Supply is still the driver for this fall’s corn and soybean markets.
While the COVID-19 pandemic and the political turmoil surrounding the election have been factors in the market, the big one is still supply, according to Don Roose, president of U.S. Commodities in West Des Moines.
Last spring the USDA estimated a corn carryout of about 3.4 billion bushels. That number is now down to about 1.7 billion bushels. The carryout figure for soybeans is down to about 190 million bushels. The pipeline minimum is about 100 million bushels, Roose says.
What all of that means is that weather conditions have led to a poorer than expected crop in the United States and in several other parts of the world. That has led to a reduction in the carryout and has pushed prices higher in the last three months.
For farmers, it may mean a switch in marketing strategy from trying to reduce risk to trying to increase opportunity.
Farmers may want to sell grain now because there is not a huge incentive to store it and also because quality concerns may lead to issues in grain storage. For some farmers, use of market tools to protect themselves against upside market moves may be more important than moves to protect themselves from downside market moves.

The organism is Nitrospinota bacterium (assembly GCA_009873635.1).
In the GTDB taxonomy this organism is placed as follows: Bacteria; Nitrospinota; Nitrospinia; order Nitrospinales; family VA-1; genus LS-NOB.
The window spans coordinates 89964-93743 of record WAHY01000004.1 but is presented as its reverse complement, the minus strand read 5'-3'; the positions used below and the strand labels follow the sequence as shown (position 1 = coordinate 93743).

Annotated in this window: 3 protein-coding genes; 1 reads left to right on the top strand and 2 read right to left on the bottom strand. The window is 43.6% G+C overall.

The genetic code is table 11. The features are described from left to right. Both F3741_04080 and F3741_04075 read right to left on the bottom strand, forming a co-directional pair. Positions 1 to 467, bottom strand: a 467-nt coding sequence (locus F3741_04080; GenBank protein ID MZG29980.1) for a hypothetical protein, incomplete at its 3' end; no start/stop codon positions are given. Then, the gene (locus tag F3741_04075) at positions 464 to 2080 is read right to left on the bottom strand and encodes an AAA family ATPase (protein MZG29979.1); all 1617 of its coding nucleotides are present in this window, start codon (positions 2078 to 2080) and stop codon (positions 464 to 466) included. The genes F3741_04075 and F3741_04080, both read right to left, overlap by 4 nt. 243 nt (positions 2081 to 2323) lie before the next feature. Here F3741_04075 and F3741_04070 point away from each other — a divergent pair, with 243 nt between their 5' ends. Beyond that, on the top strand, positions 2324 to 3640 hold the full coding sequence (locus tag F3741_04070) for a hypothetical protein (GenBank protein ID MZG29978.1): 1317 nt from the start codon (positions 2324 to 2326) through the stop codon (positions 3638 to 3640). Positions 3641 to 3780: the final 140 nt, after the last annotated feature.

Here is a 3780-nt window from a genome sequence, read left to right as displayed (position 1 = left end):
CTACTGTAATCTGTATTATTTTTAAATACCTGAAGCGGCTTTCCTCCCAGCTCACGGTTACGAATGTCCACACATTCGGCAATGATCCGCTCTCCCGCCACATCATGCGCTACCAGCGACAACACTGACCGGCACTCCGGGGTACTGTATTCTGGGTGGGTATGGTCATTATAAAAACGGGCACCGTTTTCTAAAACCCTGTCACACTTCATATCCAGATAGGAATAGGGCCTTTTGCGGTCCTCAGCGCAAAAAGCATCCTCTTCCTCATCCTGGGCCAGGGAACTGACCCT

Of course, Roose says it would be wise for farmers to reward this rally in some fashion because there is still the chance it could disappear as South American crops come out of the field in a few months. And he says farmers may also want to consider selling some of the 2021 crop while the opportunity to lock in a profit is there.
But for the moment, China is still buying and it is early in the growing season in South America. Because this is a La Niña year, there may also be a higher risk of dry conditions in South America.